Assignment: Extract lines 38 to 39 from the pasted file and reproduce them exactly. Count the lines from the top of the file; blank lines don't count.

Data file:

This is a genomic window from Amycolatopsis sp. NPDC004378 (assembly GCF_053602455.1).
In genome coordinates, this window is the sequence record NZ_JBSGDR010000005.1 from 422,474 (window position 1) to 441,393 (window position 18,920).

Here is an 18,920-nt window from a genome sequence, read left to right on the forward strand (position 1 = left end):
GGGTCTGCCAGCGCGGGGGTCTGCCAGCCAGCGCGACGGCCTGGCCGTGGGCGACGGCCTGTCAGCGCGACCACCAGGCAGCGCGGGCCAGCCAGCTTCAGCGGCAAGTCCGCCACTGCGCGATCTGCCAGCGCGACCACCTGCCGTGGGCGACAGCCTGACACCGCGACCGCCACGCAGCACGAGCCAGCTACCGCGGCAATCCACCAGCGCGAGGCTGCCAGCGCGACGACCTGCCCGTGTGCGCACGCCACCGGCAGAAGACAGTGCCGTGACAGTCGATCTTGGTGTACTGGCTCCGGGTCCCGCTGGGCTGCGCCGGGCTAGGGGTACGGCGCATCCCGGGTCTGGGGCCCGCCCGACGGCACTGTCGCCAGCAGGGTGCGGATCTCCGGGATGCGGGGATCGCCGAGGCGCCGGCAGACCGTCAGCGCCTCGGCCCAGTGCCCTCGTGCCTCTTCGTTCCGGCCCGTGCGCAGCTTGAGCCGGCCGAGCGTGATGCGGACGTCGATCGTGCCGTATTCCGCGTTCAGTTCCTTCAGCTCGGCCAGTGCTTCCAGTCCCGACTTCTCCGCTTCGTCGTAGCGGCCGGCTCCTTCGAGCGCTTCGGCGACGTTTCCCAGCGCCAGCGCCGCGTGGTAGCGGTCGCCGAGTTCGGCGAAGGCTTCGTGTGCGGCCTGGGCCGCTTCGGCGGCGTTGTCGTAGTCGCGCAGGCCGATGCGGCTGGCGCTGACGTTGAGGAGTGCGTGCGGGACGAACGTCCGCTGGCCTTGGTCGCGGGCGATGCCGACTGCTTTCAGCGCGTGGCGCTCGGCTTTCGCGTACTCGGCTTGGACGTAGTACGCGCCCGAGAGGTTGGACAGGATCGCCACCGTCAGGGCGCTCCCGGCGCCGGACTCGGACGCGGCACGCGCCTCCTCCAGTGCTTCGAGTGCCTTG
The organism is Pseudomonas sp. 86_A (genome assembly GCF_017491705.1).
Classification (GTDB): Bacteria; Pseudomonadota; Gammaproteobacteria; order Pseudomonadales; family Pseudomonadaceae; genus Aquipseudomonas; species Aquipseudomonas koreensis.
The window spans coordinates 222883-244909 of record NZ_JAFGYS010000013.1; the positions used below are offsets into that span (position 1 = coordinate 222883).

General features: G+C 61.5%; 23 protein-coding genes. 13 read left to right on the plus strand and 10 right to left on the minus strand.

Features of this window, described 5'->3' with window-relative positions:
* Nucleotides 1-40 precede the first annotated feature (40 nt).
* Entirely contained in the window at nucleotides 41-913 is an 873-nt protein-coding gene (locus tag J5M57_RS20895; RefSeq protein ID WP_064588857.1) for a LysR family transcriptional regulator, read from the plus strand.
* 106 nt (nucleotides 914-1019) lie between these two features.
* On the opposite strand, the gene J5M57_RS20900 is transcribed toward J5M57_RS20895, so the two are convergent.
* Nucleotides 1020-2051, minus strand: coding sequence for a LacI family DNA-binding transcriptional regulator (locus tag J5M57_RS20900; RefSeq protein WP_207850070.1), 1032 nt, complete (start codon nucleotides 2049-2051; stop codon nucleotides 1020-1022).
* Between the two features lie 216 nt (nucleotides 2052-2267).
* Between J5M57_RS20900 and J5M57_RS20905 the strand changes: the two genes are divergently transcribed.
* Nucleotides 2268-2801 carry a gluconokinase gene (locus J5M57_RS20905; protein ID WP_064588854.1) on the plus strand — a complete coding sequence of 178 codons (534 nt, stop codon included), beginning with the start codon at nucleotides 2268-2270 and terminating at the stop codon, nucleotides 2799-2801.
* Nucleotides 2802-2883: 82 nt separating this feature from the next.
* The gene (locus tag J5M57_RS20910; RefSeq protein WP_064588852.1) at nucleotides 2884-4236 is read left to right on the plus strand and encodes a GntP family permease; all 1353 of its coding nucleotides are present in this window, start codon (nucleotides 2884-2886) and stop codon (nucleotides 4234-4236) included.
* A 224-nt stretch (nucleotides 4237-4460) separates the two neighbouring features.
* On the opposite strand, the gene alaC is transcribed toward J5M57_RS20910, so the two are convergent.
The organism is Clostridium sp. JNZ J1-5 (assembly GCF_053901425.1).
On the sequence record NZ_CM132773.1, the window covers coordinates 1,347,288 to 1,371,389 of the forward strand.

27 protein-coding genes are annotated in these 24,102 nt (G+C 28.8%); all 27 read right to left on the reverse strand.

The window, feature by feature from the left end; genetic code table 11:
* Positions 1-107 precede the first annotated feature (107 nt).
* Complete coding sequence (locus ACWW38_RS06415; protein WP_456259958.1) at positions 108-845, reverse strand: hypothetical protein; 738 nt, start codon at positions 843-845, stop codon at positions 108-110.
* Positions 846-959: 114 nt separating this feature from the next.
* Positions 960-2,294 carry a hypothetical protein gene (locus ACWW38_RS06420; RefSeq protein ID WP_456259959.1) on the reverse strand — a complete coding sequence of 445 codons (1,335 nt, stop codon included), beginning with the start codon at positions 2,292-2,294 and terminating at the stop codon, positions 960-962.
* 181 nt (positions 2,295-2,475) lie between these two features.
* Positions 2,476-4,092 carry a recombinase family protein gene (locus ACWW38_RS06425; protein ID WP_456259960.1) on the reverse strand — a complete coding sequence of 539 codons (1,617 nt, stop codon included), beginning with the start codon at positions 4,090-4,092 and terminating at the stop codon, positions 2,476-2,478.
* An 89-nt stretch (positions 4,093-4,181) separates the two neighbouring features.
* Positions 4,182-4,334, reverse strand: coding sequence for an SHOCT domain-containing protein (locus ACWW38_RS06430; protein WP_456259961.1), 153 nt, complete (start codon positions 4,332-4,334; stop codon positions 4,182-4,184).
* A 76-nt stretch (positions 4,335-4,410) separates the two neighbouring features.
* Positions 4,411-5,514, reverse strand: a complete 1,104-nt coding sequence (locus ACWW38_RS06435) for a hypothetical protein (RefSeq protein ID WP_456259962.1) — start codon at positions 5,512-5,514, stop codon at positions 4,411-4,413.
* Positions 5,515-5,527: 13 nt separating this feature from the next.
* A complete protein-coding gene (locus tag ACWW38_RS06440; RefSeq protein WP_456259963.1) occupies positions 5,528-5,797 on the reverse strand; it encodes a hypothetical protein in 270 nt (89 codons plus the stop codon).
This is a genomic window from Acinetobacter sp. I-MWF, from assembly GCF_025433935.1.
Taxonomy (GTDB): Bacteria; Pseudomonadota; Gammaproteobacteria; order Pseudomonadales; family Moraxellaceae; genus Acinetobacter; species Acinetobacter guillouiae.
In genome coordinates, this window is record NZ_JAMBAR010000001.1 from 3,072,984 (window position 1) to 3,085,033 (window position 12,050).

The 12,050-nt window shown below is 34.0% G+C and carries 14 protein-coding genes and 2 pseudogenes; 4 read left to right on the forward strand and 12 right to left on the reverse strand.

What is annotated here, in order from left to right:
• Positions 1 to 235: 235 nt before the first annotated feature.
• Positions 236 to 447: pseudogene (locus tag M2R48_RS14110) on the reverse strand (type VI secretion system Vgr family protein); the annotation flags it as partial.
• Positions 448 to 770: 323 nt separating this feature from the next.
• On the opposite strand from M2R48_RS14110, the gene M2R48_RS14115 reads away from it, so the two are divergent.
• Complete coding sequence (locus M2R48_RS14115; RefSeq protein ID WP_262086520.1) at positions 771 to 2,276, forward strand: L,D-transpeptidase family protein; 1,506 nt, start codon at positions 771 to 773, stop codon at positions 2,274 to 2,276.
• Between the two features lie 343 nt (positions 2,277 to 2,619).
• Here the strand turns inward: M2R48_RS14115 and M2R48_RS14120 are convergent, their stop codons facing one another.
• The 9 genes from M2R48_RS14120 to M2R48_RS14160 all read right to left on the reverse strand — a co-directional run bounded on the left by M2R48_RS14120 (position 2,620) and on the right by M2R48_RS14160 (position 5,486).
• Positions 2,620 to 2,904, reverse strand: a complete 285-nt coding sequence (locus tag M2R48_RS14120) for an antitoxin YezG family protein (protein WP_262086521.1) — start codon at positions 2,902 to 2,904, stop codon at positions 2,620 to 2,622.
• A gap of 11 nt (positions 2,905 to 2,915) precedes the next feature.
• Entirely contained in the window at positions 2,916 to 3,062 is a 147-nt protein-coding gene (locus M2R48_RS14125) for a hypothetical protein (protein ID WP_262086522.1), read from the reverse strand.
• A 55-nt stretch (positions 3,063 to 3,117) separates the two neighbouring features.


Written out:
This is a genomic window from Acinetobacter sp. I-MWF, from assembly GCF_025433935.1.
Taxonomy (GTDB): Bacteria; Pseudomonadota; Gammaproteobacteria; order Pseudomonadales; family Moraxellaceae; genus Acinetobacter; species Acinetobacter guillouiae.